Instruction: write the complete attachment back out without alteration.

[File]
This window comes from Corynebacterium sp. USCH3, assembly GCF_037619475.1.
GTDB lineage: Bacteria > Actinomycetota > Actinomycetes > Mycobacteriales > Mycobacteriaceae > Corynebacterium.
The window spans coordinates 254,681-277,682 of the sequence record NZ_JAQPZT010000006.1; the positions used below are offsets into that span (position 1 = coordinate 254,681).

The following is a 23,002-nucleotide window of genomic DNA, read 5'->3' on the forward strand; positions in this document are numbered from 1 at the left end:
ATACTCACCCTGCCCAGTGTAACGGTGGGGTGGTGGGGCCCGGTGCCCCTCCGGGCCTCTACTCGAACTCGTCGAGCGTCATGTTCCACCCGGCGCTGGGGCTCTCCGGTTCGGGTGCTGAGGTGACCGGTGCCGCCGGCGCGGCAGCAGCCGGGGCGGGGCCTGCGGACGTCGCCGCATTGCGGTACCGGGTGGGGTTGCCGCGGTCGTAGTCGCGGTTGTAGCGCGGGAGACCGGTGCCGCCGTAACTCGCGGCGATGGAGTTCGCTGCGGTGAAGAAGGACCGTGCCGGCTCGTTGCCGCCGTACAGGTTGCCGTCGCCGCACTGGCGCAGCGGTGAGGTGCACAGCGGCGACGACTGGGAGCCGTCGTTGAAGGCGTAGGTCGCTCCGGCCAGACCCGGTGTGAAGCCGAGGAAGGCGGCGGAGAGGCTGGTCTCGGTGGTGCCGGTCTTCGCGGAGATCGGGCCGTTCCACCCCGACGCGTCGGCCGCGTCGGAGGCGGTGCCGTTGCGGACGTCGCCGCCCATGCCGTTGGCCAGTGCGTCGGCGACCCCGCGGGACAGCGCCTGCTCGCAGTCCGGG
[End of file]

This window comes from Corynebacterium sp. USCH3, assembly GCF_037619475.1.
GTDB lineage: Bacteria > Actinomycetota > Actinomycetes > Mycobacteriales > Mycobacteriaceae > Corynebacterium.
The window spans coordinates 254,681-277,682 of the sequence record NZ_JAQPZT010000006.1; the positions used below are offsets into that span (position 1 = coordinate 254,681).

The following is a 23,002-nucleotide window of genomic DNA, read 5'->3' on the forward strand; positions in this document are numbered from 1 at the left end:
ATACTCACCCTGCCCAGTGTAACGGTGGGGTGGTGGGGCCCGGTGCCCCTCCGGGCCTCTACTCGAACTCGTCGAGCGTCATGTTCCACCCGGCGCTGGGGCTCTCCGGTTCGGGTGCTGAGGTGACCGGTGCCGCCGGCGCGGCAGCAGCCGGGGCGGGGCCTGCGGACGTCGCCGCATTGCGGTACCGGGTGGGGTTGCCGCGGTCGTAGTCGCGGTTGTAGCGCGGGAGACCGGTGCCGCCGTAACTCGCGGCGATGGAGTTCGCTGCGGTGAAGAAGGACCGTGCCGGCTCGTTGCCGCCGTACAGGTTGCCGTCGCCGCACTGGCGCAGCGGTGAGGTGCACAGCGGCGACGACTGGGAGCCGTCGTTGAAGGCGTAGGTCGCTCCGGCCAGACCCGGTGTGAAGCCGAGGAAGGCGGCGGAGAGGCTGGTCTCGGTGGTGCCGGTCTTCGCGGAGATCGGGCCGTTCCACCCCGACGCGTCGGCCGCGTCGGAGGCGGTGCCGTTGCGGACGTCGCCGCCCATGCCGTTGGCCAGTGCGTCGGCGACCCCGCGGGACAGCGCCTGCTCGCAGTCCGGG